A Sydney lawyer has more to worry about than higher-than-average rainfall when he is called upon to defend five Aboriginals in court. Determined to break their silence and discover the truth behind the hidden society he suspects lives in his city, the Lawyer is drawn further, and more intimately, into a prophesy that threatens a new Armageddon, wherein all the continent shall drown.
Directed by: Peter Weir
. Starring: Richard Chamberlain
, Olivia Hamnett
, David Gulpilil
, Frederick Parslow
, Vivean Gray
, Nandjiwarra Amagula
, Walter Amagula
, Roy Bara
, Cedrick Lalara
, Morris Lalara
, Peter Carroll
, Athol Compton
, Hedley Cullen
. Music by: Charles Wain
In our post-modern age we look over our shoulders with wistful nostalgia at ancient cultures, as if they were somehow superior. This finds its greatest thrust in the myth of Atlantis. Certainly there are ancient structures all over the world that are beyond the scope of moderns. There's also a sense that ancient cultures were closer not only to nature but the spiritual world. Ancient cultures had strong spiritual beliefs. Europeans are often put down, but before the so-called Enlightenment, medieval Europe was lived very much in respect of nature and intimately with a mystical spirituality. The Enlightenment, and the Industrial Revolution helped separate European man from these, possibly to his detriment; though few of us would prefer to go back to a day without indoor plumbing, central heating, aspirin, good roads, electric lighting, graded food, etc.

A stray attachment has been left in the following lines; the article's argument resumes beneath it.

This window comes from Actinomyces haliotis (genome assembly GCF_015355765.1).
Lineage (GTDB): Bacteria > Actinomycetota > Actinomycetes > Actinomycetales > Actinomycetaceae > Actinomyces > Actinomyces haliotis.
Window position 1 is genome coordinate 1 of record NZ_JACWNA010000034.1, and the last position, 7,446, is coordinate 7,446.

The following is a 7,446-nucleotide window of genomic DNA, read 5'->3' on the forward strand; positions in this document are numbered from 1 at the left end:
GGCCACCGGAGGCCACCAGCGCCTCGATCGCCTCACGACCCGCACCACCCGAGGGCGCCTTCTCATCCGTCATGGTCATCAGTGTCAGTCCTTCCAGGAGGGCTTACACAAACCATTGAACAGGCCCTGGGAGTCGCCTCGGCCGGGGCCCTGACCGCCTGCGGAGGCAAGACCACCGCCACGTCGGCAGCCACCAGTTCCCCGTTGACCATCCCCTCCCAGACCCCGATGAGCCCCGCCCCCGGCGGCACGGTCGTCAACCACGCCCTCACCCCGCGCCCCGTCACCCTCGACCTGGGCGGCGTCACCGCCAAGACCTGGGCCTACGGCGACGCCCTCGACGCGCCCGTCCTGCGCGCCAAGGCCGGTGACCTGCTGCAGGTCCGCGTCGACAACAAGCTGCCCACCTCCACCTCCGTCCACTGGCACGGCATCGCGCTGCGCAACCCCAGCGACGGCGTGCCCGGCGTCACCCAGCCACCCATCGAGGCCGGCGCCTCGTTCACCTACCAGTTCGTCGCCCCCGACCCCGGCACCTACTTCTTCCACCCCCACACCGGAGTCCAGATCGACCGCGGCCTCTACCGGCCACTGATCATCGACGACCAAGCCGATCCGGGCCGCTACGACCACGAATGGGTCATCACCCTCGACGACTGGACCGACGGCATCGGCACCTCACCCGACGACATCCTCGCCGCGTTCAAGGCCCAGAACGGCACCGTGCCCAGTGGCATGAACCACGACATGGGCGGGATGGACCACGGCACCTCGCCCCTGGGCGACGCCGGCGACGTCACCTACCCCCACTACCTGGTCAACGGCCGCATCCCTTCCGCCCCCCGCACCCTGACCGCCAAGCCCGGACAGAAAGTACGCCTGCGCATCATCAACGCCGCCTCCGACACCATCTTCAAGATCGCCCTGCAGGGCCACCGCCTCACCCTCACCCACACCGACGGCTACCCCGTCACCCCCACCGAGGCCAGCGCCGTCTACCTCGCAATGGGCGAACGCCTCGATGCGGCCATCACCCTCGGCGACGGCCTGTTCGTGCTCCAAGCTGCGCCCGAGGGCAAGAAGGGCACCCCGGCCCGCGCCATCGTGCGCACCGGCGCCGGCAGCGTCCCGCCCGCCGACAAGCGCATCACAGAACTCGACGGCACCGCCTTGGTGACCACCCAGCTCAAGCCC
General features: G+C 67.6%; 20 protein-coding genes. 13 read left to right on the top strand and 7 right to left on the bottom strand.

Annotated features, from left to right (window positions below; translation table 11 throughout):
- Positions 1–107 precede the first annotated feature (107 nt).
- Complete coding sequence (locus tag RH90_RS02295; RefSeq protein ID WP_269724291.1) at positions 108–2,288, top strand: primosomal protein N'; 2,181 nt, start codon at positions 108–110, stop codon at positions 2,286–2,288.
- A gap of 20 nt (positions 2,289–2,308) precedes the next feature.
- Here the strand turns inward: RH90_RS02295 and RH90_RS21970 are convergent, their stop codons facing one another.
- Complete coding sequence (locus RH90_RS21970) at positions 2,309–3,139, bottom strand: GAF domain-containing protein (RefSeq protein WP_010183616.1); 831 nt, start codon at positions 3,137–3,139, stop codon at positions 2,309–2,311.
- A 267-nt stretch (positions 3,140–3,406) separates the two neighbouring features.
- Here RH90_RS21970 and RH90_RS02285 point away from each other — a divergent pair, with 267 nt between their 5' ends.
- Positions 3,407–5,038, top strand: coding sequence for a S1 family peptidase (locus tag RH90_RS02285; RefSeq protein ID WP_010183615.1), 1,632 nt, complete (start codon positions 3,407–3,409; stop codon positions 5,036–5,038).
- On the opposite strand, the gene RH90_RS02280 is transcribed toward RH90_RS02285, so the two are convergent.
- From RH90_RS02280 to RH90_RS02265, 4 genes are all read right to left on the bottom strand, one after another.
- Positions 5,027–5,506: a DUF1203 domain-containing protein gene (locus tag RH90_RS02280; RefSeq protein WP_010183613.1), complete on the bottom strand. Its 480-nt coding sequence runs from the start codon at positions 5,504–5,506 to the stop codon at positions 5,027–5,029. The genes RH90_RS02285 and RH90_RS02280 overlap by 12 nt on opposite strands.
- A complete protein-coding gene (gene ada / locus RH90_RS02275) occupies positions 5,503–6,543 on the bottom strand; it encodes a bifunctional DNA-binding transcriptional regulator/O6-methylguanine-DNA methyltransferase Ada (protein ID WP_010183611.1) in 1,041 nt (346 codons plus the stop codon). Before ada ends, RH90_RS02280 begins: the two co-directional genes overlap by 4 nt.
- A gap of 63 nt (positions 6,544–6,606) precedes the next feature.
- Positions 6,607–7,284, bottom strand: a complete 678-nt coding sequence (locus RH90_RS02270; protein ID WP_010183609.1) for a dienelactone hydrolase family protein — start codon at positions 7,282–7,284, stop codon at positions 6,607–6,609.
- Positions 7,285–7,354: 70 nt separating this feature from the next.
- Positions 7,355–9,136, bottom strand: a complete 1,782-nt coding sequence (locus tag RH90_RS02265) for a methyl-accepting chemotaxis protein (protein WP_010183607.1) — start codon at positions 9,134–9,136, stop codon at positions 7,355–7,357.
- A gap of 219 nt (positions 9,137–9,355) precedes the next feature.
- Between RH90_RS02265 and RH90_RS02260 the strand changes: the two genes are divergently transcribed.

In reality, most ancient cultures were violent and very legalistic. Hopefully, no one wants to see the Aztecs return. Though Cortez crushed the Aztecs, they surely did the same to the Toltecs, and possibly the Anasazi. They were a brutal people, cutting the hearts out of living sacrifices to appease their bloodthirsty gods. And many ancient cultures were the same. They lived close to nature and the spiritual world -- but also in fear of it, and the appeasement of these forces often came in the form of blood. And because the cultures were extraordinarily legalistic, even small breaches of the law were punished with the harshest penalties.
In "The Last Wave", a young Australian lawyer, Burton, (Richard Chamberlain, whose performance is remarkable despite, or because of, his blatant lack of an Australian accent) is called upon to defend several young men of aboriginal descent of murder. Chamberlain is a typical modern man, with a nice house and family. His case looks typically open and shut. He will put up his best defense, but it looks hopeless. The defendants are surly and unhelpful. Burton is also troubled with dreams and visions. Especially troubling is the repeated appearance of one of his clients, and ancient stones with aboriginal markings. Then the odd this start happening, like black rain. And on top of this, a straightforward murder case is unfolding to be a shamanistic ritual killing of a violator of tribal code. Burton becomes obsessed with the case, not with trying to prove his clients innocent but to protect his own sanity, and find out what's going on that's tearing his ordinary modern life apart.
"The Last Wave" is a challenging movie. Nothing is laid out for the audience. Viewers must rely on their own inferences to deduce the meaning of the movie, if the movie has any meaning at all. Like many directors in similar situations, Peter Weir can't resist the temptation to be pretentious. His obfuscation also becomes tedious after a while, and only the sense of desperation Richard Chamberlain projects gives the film tension. Without an actor of Chamberlain's ability, the film is so thin it would surely fall apart.
Worth seeing as an early for of Peter Weir, and for Chamberlain's performance, but don't expect any easy answers.
Review by Ephraim Gadsby from the Internet Movie Database.